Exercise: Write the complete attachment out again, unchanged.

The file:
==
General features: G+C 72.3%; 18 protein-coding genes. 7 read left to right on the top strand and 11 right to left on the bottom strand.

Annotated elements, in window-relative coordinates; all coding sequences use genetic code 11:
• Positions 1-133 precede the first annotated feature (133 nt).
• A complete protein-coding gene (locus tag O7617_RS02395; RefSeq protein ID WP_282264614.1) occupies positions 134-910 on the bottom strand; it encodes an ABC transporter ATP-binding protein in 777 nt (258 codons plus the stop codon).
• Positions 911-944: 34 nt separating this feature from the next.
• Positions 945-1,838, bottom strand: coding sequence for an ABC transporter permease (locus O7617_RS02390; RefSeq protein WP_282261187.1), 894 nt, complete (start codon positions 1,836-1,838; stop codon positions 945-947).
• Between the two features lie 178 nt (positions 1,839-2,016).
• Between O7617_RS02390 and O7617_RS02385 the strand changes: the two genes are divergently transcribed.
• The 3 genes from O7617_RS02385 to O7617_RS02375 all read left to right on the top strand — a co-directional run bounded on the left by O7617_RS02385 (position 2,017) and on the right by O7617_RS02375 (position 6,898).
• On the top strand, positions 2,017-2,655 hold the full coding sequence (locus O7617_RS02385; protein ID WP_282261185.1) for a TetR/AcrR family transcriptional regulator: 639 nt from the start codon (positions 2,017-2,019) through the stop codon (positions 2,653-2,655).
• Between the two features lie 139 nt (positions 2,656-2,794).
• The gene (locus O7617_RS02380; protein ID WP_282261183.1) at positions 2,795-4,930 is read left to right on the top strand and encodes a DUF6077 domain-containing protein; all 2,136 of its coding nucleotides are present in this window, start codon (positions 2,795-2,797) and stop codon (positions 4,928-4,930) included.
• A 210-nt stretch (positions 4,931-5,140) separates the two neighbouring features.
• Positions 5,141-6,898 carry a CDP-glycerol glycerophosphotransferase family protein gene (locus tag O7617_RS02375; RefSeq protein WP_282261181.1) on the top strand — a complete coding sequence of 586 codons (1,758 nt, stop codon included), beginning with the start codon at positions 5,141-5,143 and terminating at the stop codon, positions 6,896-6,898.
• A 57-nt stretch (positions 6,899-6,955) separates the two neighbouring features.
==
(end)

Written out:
General features: G+C 72.3%; 18 protein-coding genes. 7 read left to right on the top strand and 11 right to left on the bottom strand.

Annotated elements, in window-relative coordinates; all coding sequences use genetic code 11:
• Positions 1-133 precede the first annotated feature (133 nt).
• A complete protein-coding gene (locus tag O7617_RS02395; RefSeq protein ID WP_282264614.1) occupies positions 134-910 on the bottom strand; it encodes an ABC transporter ATP-binding protein in 777 nt (258 codons plus the stop codon).
• Positions 911-944: 34 nt separating this feature from the next.
• Positions 945-1,838, bottom strand: coding sequence for an ABC transporter permease (locus O7617_RS02390; RefSeq protein WP_282261187.1), 894 nt, complete (start codon positions 1,836-1,838; stop codon positions 945-947).
• Between the two features lie 178 nt (positions 1,839-2,016).
• Between O7617_RS02390 and O7617_RS02385 the strand changes: the two genes are divergently transcribed.
• The 3 genes from O7617_RS02385 to O7617_RS02375 all read left to right on the top strand — a co-directional run bounded on the left by O7617_RS02385 (position 2,017) and on the right by O7617_RS02375 (position 6,898).
• On the top strand, positions 2,017-2,655 hold the full coding sequence (locus O7617_RS02385; protein ID WP_282261185.1) for a TetR/AcrR family transcriptional regulator: 639 nt from the start codon (positions 2,017-2,019) through the stop codon (positions 2,653-2,655).
• Between the two features lie 139 nt (positions 2,656-2,794).
• The gene (locus O7617_RS02380; protein ID WP_282261183.1) at positions 2,795-4,930 is read left to right on the top strand and encodes a DUF6077 domain-containing protein; all 2,136 of its coding nucleotides are present in this window, start codon (positions 2,795-2,797) and stop codon (positions 4,928-4,930) included.
• A 210-nt stretch (positions 4,931-5,140) separates the two neighbouring features.
• Positions 5,141-6,898 carry a CDP-glycerol glycerophosphotransferase family protein gene (locus tag O7617_RS02375; RefSeq protein WP_282261181.1) on the top strand — a complete coding sequence of 586 codons (1,758 nt, stop codon included), beginning with the start codon at positions 5,141-5,143 and terminating at the stop codon, positions 6,896-6,898.
• A 57-nt stretch (positions 6,899-6,955) separates the two neighbouring features.